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Published: January 6th 2007
The Atacama Desert
the driest desert in the world
On November 2 we left for a trip to the Atacama Desert. The Atacama Desert is one of the deserts along the Tropic of Capricorn (along with Australia’s and Africa’s deserts), but it is the driest desert in the world. It only gets 1-2 inches per year.
After our trip to La Serena, we decided no more overnight buses. The bus ride from Vina del Mar to the Atacama is over 20 hours!! Not wanting to subject ourselves to that, we decided to fly from Santiago to Calama where we would rent a car and drive to San Pedro de Atacama, the main town in the Atacama Desert.
We arrived in Calama in the late afternoon. This is a happening town, people are out and about strolling, but there isn’t much here for tourists. We found a great park with a rocket slide and had a good time.
This town is near the mining town of Chuquicamata - the largest copper mine in the world (well, until about a year ago). An American company developed the mine and the town of Chuquicamata. After experiencing a bunch of environmental problems and after the Chileans took over the mining operations,
it was decided to move the workers to Calama, a safer distance from the mine. So now Calama has become the happenin’ spot and very expensive.
After the night at a sleazy, noisy, expensive hotel, we picked up our rental car and left for the town of San Pedro de Atacama. The landscape on the way to San Pedro was bleak, not even many plants inhabit this place. It is just dirt for as far as your eye can see, broken up by the occasional oasis of green trees where there is a little village. Around the desert, of course, are the ever-present Andes with several active volcanoes (these didn’t do anything while we were there).
San Pedro de Atacama reminded us a lot of New Mexico - adobe structures, flat roofs, dirt everywhere. Even many of the plants people used in their landscaping were similar to those we use in Albuquerque. Theresa liked San Pedro almost immediately, even with all the tourists. (It’s a pretty touristy town with tour agencies at every corner).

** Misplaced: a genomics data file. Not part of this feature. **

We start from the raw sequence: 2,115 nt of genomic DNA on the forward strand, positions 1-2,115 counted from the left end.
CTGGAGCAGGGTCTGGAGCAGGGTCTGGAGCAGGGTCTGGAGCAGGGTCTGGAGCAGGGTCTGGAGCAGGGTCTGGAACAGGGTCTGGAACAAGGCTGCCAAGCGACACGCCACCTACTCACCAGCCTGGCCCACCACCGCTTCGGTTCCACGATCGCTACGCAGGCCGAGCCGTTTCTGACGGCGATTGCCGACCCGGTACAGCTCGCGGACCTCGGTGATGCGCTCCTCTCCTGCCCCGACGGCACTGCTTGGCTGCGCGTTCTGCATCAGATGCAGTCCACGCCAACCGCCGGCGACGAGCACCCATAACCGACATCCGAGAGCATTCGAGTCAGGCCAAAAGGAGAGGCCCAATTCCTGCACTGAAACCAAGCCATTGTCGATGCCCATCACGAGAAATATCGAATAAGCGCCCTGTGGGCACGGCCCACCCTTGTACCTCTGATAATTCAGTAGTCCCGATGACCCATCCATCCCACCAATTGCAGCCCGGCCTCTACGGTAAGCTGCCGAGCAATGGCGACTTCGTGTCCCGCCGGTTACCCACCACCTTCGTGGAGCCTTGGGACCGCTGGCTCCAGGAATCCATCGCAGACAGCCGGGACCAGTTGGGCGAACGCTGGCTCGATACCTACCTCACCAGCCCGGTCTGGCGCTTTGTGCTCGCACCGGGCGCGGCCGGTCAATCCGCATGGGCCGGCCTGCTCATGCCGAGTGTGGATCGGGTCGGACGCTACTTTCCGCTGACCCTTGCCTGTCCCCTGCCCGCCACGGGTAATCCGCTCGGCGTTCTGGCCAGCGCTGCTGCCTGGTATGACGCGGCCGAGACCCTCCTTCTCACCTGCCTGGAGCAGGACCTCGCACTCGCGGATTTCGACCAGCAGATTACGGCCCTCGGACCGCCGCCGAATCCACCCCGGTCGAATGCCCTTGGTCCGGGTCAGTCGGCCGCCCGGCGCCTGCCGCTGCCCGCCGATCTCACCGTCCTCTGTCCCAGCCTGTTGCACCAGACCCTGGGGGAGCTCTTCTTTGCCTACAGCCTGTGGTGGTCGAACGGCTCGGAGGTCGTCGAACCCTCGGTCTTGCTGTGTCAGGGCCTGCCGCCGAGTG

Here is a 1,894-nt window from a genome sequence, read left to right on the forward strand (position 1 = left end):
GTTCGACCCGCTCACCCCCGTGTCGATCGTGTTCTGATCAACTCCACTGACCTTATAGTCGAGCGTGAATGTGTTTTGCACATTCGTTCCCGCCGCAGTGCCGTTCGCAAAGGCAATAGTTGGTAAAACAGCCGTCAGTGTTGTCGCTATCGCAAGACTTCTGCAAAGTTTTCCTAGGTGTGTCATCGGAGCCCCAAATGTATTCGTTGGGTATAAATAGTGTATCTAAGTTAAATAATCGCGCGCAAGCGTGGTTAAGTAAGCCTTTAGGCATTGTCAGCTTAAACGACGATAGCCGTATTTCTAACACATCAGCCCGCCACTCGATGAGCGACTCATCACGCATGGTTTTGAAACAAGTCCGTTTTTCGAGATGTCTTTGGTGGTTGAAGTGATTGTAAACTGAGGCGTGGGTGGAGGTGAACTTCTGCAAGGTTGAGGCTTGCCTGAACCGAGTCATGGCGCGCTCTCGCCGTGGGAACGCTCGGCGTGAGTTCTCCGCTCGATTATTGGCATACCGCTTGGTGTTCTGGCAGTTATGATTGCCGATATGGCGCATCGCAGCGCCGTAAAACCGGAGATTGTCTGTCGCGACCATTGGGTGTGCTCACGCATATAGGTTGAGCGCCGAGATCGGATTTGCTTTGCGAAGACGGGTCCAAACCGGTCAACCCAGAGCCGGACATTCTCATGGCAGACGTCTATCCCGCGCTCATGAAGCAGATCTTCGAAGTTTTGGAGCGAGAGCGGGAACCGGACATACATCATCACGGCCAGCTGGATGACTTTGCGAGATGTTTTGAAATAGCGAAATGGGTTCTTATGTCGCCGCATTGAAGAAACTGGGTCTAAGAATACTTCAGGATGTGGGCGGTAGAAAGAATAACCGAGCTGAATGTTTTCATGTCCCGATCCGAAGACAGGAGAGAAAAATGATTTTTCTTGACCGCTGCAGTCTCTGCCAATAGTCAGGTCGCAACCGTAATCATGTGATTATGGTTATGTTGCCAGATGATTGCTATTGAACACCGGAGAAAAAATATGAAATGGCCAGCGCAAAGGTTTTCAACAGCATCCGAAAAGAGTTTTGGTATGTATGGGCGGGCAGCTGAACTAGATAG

After we checked into our hostel and Steve had discovered the bakery next door, we set off to explore the Salar de Atacama
Altiplano lakes -- Lagunas Miscanti and Miniques
At about 14,000 feet experienced a bit of high altitude
- the salt flats. Apparently the water table under the desert is very shallow in places and this phenomenon has created these giant salt flats (third largest in the world). It is hot out and bright too. We checked out the thick salt crystals (1 foot or more thick in places), the brine shrimp (sea monkeys to the boys) and finally found the flamingoes enjoying the ponds in the salt flats. It’s amazing to find life in this dry, dry place.
We continued on the road through the Atacama, through some little villages with more New Mexico-style architecture (our travel book noted that the cactus wood ceilings were so unique to see). We were making such good time that we decided we would check out the altiplano (high planes) lakes - Laguna Miscanti and Laguna Miniques. Our guidebook said these were shimmery high altitude lakes watched over by snow-touched volcanoes. It didn’t say that the road was particularly rough and twisty. So, after what seemed like a very long drive, we arrived at these lakes. And at over 13,000 feet above sea level, we started experiencing some signs of the high altitude - headache, vertigo, dizzyness. And it was